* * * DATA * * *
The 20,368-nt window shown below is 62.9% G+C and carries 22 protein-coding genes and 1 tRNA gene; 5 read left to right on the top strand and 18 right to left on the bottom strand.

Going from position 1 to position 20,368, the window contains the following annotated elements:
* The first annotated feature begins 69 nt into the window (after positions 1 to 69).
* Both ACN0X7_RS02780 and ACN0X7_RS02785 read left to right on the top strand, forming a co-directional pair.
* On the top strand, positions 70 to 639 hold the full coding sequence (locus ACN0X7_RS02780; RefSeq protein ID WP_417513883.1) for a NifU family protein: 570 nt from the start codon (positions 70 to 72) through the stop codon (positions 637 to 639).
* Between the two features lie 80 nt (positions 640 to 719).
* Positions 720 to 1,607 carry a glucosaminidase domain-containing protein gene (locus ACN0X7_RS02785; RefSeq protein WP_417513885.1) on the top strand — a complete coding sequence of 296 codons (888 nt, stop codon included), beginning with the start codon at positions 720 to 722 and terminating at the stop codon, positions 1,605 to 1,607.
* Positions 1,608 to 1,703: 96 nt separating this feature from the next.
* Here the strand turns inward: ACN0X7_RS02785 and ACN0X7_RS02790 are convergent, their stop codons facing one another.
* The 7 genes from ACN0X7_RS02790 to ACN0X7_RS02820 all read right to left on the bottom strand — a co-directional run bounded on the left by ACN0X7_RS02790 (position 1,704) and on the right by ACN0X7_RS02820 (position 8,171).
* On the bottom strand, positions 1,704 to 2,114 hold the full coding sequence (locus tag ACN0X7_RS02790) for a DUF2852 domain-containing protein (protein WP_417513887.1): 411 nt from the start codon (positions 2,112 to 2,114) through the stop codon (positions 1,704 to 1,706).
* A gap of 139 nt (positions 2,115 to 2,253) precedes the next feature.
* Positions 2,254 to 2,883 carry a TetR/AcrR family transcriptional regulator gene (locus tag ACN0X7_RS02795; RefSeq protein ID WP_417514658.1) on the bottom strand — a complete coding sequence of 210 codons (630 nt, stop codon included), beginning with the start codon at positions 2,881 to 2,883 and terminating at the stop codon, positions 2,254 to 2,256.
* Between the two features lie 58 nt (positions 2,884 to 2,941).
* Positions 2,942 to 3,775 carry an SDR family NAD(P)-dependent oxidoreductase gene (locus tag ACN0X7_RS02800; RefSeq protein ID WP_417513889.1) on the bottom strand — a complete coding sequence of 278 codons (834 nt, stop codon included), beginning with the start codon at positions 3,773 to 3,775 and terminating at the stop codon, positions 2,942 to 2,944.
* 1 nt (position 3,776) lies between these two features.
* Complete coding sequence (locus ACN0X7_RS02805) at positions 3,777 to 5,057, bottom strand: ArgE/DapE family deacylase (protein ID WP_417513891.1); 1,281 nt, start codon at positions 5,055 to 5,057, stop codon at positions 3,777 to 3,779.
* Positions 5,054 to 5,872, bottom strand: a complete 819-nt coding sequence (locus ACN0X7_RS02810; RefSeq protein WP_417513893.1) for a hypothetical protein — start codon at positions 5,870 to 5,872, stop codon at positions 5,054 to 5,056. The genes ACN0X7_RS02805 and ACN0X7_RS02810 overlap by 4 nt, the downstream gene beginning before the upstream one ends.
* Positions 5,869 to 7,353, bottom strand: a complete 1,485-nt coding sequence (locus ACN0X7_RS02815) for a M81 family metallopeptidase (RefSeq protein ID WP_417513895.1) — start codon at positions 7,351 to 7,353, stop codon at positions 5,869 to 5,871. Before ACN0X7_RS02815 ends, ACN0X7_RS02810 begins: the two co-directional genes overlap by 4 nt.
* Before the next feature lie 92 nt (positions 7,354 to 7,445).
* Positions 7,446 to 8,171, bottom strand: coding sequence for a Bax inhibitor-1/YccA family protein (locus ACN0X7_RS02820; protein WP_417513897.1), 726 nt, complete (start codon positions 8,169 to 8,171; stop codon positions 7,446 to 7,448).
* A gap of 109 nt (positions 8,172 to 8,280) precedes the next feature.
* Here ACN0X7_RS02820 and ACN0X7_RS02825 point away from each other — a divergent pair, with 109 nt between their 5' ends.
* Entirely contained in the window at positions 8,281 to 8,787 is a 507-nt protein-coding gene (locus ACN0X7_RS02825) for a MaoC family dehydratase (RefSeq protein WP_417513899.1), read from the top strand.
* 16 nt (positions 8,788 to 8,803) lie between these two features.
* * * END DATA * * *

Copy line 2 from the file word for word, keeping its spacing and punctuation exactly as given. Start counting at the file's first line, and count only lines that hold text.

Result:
Going from position 1 to position 20,368, the window contains the following annotated elements: